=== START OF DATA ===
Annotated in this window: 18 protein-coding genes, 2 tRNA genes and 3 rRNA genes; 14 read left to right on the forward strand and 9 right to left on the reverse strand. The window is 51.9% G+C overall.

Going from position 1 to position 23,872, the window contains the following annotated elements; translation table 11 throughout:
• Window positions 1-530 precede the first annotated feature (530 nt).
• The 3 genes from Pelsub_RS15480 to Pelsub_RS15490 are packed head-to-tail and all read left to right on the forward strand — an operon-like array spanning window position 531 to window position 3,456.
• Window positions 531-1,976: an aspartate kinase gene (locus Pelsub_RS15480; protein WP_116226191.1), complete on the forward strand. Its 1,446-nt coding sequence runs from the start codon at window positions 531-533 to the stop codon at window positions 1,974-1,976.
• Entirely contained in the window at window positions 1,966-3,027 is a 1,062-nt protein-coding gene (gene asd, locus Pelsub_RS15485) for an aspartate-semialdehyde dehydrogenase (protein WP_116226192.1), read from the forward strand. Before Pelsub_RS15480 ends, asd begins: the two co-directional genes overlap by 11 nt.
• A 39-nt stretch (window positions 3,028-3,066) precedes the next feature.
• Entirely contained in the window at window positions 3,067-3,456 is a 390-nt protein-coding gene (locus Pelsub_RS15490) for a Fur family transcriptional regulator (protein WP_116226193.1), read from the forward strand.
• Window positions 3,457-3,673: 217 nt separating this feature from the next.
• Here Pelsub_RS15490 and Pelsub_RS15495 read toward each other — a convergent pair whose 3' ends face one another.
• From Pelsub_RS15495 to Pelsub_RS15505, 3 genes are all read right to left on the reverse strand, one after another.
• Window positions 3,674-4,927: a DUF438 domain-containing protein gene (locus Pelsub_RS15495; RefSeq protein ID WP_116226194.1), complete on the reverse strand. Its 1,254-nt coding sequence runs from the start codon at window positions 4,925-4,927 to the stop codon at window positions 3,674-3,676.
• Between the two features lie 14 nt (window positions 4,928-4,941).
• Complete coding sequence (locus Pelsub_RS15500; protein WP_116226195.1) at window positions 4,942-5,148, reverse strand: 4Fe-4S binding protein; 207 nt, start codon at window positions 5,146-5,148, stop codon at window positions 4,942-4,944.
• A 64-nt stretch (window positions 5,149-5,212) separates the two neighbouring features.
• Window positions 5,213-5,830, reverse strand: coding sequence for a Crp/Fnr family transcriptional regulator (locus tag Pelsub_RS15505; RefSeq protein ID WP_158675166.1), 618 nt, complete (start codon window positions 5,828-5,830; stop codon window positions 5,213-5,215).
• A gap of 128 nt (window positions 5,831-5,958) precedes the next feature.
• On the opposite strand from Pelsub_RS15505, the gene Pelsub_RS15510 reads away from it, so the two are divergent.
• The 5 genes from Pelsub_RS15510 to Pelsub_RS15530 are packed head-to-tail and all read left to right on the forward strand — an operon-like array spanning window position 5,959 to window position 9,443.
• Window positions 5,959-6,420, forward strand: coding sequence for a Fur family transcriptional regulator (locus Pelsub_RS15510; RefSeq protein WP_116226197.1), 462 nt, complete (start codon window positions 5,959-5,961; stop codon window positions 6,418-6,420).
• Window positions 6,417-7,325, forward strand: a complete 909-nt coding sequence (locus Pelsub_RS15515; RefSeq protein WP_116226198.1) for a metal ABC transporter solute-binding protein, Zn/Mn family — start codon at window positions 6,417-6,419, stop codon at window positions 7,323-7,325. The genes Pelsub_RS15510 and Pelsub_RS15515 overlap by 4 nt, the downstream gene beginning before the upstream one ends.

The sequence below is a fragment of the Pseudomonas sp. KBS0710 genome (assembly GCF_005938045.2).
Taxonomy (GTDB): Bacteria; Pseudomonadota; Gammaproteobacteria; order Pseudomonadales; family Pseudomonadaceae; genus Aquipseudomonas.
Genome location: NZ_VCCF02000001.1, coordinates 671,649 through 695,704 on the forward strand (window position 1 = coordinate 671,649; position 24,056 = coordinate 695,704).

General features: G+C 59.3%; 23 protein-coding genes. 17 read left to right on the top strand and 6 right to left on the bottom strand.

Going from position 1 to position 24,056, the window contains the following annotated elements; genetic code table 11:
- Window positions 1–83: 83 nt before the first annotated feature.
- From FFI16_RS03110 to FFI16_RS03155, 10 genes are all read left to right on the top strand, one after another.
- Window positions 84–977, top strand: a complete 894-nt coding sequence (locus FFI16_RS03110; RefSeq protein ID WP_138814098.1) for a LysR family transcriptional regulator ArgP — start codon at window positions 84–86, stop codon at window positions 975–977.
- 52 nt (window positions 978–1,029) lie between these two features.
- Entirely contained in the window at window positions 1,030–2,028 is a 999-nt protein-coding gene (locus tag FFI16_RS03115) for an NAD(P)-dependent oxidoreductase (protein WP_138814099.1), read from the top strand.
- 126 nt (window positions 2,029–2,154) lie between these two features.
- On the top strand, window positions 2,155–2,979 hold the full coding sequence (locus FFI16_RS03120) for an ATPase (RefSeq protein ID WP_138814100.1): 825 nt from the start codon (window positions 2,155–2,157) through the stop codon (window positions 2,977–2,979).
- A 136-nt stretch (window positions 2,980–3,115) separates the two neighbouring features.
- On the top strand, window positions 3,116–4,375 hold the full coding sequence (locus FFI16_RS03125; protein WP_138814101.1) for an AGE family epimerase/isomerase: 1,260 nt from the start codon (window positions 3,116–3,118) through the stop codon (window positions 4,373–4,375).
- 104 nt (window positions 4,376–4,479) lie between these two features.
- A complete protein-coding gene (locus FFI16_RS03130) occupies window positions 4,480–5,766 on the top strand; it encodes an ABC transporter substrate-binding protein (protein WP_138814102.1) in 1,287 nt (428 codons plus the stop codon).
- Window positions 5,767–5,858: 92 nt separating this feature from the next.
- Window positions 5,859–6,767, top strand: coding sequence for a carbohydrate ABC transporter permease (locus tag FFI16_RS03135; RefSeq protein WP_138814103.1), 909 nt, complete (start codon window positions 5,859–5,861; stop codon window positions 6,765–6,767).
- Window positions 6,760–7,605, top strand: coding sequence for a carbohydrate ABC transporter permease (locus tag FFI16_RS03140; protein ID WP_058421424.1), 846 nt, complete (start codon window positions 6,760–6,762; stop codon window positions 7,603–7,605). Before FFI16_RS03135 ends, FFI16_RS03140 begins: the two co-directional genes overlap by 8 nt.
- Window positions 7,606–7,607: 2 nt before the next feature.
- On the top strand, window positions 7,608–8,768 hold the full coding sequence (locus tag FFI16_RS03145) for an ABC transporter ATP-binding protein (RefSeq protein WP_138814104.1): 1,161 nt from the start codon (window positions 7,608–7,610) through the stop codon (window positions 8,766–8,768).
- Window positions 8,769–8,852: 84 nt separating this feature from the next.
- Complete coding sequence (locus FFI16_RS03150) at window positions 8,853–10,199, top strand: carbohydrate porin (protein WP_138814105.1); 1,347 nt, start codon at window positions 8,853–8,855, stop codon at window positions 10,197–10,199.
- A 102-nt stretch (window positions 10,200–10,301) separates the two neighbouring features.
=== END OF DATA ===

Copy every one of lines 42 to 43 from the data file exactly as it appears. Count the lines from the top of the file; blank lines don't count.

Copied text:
- On the top strand, window positions 7,608–8,768 hold the full coding sequence (locus tag FFI16_RS03145) for an ABC transporter ATP-binding protein (RefSeq protein WP_138814104.1): 1,161 nt from the start codon (window positions 7,608–7,610) through the stop codon (window positions 8,766–8,768).
- Window positions 8,769–8,852: 84 nt separating this feature from the next.